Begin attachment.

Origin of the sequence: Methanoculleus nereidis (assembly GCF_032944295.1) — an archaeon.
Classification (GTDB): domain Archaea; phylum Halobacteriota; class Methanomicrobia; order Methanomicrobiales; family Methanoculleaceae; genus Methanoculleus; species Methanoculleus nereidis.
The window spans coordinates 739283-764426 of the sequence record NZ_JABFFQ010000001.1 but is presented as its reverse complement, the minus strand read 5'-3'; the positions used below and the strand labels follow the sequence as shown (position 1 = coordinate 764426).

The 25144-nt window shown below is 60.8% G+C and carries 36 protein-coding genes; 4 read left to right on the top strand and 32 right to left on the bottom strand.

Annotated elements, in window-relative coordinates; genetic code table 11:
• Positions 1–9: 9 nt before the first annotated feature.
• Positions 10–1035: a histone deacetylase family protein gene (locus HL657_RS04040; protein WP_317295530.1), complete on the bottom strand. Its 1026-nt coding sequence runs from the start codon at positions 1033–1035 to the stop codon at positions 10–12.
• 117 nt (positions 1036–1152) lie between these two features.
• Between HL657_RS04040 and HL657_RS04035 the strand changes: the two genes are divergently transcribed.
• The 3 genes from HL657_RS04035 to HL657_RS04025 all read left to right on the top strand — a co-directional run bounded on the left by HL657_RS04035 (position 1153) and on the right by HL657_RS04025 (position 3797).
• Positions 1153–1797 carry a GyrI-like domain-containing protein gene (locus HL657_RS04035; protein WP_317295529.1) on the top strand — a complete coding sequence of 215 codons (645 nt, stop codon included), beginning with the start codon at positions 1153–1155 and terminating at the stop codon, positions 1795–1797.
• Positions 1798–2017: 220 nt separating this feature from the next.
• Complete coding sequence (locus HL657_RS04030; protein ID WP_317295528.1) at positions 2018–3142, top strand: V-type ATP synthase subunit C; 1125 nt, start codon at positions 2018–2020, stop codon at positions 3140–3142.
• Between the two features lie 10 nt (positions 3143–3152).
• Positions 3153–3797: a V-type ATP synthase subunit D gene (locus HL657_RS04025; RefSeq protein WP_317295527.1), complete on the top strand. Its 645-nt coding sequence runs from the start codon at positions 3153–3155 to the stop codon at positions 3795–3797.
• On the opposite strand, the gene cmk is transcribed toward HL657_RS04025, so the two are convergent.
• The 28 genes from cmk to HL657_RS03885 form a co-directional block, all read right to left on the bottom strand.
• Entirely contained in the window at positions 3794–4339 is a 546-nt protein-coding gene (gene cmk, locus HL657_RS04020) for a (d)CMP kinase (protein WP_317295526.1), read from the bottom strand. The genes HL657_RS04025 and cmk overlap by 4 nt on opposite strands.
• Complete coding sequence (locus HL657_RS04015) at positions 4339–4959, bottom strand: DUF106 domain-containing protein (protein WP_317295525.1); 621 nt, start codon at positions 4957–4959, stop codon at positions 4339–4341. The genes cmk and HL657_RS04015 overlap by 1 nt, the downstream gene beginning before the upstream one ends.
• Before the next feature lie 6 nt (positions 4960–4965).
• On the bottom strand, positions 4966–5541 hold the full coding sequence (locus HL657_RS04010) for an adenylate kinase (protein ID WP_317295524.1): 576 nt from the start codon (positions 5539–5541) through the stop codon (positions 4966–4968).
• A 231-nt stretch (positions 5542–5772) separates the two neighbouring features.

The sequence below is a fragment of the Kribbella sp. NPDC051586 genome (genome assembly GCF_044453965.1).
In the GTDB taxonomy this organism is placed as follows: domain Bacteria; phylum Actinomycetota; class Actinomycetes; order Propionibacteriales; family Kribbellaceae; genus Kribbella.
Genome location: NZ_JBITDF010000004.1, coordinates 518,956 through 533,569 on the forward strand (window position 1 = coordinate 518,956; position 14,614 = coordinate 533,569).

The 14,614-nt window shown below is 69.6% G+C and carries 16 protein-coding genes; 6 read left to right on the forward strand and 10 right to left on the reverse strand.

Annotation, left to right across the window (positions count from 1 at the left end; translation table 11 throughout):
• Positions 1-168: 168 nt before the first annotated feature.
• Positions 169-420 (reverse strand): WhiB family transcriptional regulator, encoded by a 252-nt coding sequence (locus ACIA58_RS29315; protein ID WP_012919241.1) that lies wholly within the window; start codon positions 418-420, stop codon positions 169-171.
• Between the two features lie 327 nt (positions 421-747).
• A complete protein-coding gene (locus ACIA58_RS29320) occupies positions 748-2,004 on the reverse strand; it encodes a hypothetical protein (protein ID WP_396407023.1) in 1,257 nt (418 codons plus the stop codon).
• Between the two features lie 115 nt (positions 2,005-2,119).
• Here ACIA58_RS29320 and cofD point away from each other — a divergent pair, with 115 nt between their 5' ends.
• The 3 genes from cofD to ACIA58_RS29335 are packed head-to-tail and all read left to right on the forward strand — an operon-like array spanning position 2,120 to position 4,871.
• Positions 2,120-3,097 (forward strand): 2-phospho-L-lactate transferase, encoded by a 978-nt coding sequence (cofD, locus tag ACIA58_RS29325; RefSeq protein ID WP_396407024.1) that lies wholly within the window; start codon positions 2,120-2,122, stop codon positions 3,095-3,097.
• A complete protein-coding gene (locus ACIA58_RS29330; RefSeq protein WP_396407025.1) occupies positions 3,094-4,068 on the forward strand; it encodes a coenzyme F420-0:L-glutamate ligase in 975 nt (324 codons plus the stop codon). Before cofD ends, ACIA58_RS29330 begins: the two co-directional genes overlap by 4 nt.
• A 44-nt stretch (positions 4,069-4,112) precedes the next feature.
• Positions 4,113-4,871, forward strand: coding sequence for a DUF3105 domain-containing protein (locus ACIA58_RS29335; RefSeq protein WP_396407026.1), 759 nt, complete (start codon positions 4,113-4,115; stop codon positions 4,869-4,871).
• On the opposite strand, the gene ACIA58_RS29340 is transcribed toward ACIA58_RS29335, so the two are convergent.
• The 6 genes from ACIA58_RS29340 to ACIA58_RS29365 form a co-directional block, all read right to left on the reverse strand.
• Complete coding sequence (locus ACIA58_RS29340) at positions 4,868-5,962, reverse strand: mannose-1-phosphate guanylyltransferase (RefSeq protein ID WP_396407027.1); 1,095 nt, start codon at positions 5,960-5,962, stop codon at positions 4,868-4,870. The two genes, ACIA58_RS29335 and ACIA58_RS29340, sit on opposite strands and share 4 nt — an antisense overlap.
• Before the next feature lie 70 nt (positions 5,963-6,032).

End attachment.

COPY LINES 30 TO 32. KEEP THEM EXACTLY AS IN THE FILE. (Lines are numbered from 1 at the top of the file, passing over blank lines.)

• Between the two features lie 327 nt (positions 421-747).
• A complete protein-coding gene (locus ACIA58_RS29320) occupies positions 748-2,004 on the reverse strand; it encodes a hypothetical protein (protein ID WP_396407023.1) in 1,257 nt (418 codons plus the stop codon).
• Between the two features lie 115 nt (positions 2,005-2,119).